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The United States should prepare for the possibility that its strategy to rally allies to confront China may not succeed in pressuring Beijing to alter its behaviour, the White House’s top Asia official said on Tuesday.
One abiding belief held by China analysts was that the Chinese government would alter course if it faced opposition from a front of other countries, said Kurt Campbell, who serves as the Indo-Pacific coordinator on the Biden administration’s National Security Council.
“I believe that there is some hope for that, but at the same time I do believe that Chinese foreign policy is in the midst of a substantial evolution,” Campbell said during a discussion event hosted by the Financial Times.
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“It’s entirely possible that in some circumstances they will simply double down and that they will not backtrack,” he said. “And I think we have to recognise that some elements of our playbook may require revision.”
As the Biden administration has formulated its nascent China policy, senior officials have repeatedly highlighted the need to bolster partnerships with allies to confront Beijing, distancing themselves from the go-it-alone approach of the previous administration.
In the new administration’s first three months, the push for multilateralism has brought coordinated sanctions with allies against Beijing over its treatment of ethnic minority groups in China’s far west; a rare joint statement from Tokyo and Washington regarding the importance of peace in the Taiwan Strait; and a G7 session this week dedicated entirely to the challenges posed by Beijing.
Yet Chinese officials have shown little sign of bowing to the mounting pressure, instead issuing their own retaliatory sanctions, dismissing criticism as interference in China’s internal affairs, and using a bilateral meeting in Alaska to chastise US diplomats in front of the cameras over their claims to occupy a “position of strength”.
Speaking on Tuesday, Campbell did not suggest that a refusal by Beijing to change course in the face of an international front meant the policy was not worth pursuing. Rather, he said, a coordinated approach would help the US and allies to better defend their interests should China continue to rebuff their grievances.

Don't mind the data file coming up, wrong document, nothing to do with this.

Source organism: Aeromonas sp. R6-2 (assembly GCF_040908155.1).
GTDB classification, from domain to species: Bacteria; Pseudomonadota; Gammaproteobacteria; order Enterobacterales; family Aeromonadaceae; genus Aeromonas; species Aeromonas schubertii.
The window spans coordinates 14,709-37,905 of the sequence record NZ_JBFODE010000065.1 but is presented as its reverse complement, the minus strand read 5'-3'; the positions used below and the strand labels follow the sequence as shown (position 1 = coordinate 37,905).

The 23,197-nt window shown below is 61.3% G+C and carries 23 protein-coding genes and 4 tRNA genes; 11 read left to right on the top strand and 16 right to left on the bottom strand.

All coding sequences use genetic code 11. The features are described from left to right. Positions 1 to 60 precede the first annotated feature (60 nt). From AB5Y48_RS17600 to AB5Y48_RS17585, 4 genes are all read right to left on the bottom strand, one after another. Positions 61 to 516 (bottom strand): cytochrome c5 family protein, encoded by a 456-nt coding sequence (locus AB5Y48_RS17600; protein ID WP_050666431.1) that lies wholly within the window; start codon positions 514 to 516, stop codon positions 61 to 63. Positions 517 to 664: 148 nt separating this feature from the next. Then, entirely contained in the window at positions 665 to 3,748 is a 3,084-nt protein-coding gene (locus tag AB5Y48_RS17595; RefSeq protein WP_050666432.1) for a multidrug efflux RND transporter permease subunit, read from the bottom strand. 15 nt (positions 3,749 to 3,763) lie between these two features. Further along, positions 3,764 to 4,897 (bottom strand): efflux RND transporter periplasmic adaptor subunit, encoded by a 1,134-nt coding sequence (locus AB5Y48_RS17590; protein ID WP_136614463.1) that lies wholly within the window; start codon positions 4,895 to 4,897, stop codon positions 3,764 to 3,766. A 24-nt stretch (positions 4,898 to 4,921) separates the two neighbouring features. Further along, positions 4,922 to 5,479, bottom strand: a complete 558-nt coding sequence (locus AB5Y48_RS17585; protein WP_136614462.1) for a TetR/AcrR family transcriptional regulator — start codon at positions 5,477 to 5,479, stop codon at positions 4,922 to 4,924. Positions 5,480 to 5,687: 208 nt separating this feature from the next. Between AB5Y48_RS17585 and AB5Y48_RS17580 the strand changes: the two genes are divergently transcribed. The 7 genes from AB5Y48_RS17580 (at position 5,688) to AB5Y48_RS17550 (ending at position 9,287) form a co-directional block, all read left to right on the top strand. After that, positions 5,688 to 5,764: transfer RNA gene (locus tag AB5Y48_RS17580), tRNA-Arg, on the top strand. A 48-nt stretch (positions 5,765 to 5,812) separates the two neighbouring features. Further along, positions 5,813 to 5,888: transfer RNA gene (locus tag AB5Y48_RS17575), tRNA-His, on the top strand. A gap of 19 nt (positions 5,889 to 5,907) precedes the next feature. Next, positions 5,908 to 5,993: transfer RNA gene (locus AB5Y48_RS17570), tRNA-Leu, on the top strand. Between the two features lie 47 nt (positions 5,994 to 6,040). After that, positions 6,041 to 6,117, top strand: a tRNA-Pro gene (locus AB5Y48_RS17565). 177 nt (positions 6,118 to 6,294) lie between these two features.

“The reason that we work together with other countries is not simply about the hope that China will change course, but [is also] for the goal of working with other countries in and of itself,” Campbell said.
“It leads to greater resiliency: we may need to work more closely together if we face, in some circumstances, an implacable set of circumstances with regard to China.”
Campbell’s remarks come as the Biden administration wades through an inter-agency review of its China policy, touching on matters ranging from defence to the suite of tariffs on Chinese imports – a legacy of the Trump administration.
Top US officials have publicly expressed the belief that the Chinese government under President Xi Jinping is pursuing an increasingly authoritarian agenda, be that domestically, in the Indo-Pacific region or in multilateral forums such as the United Nations.
US Secretary of State Antony Blinken said in a recent CBS interview that Beijing was “acting more repressively at home and more aggressively abroad”, while US President Joe Biden last week described Xi as an autocrat who was “deadly earnest about [China] becoming the most significant, consequential nation in the world”.
The prospect of a Chinese government increasingly defiant of international pressure came as Xi chose to surround himself with a smaller number of loyalists, said Campbell, a long-time China expert who previously served as Barack Obama’s top diplomat overseeing East Asian and Pacific affairs.
Xi had moved China’s governance away from a model of collective leadership towards a scenario in which he would listen to the counsel of three to seven advisers, according to Campbell, who said: “He is a person who likes to be reaffirmed in his views.”
Asked about any plans for Biden to convene a face-to-face meeting with Xi, Campbell suggested that such an event was a way off.
“We want to make sure that the set of circumstances domestically in the United States are appropriate before we undertake some of the things that we’re contemplating [regarding China] as we go forward,” he said.
The Biden administration’s early approach to handling relations with Beijing – keeping in place many of the Trump administration’s unilateral policies while fortifying partnerships with like-minded nations – represented “the worst of all worlds” for Beijing, said Elizabeth Economy, a senior fellow for China studies at the Council on Foreign Relations.
Despite the double-pronged approach, it would be “very difficult” to get China to change course on issues surrounding Hong Kong and Xinjiang, said Economy, speaking alongside Campbell at the Financial Times event.
But that could change if an increasing number of countries in the Middle East and Africa began to join the international outcry over China’s actions in Xinjiang, according to Economy.
“It’s easiest for China to push back against this when it’s just the United States or even just the United States and sort of the advanced democracies” because Beijing can frame such opposition as “an effort by the US to contain China in some way”, she said.
Additional reporting by Robert Delaney
This article US efforts to rally allies may not sway China, says Joe Biden’s top Asia official first appeared on South China Morning Post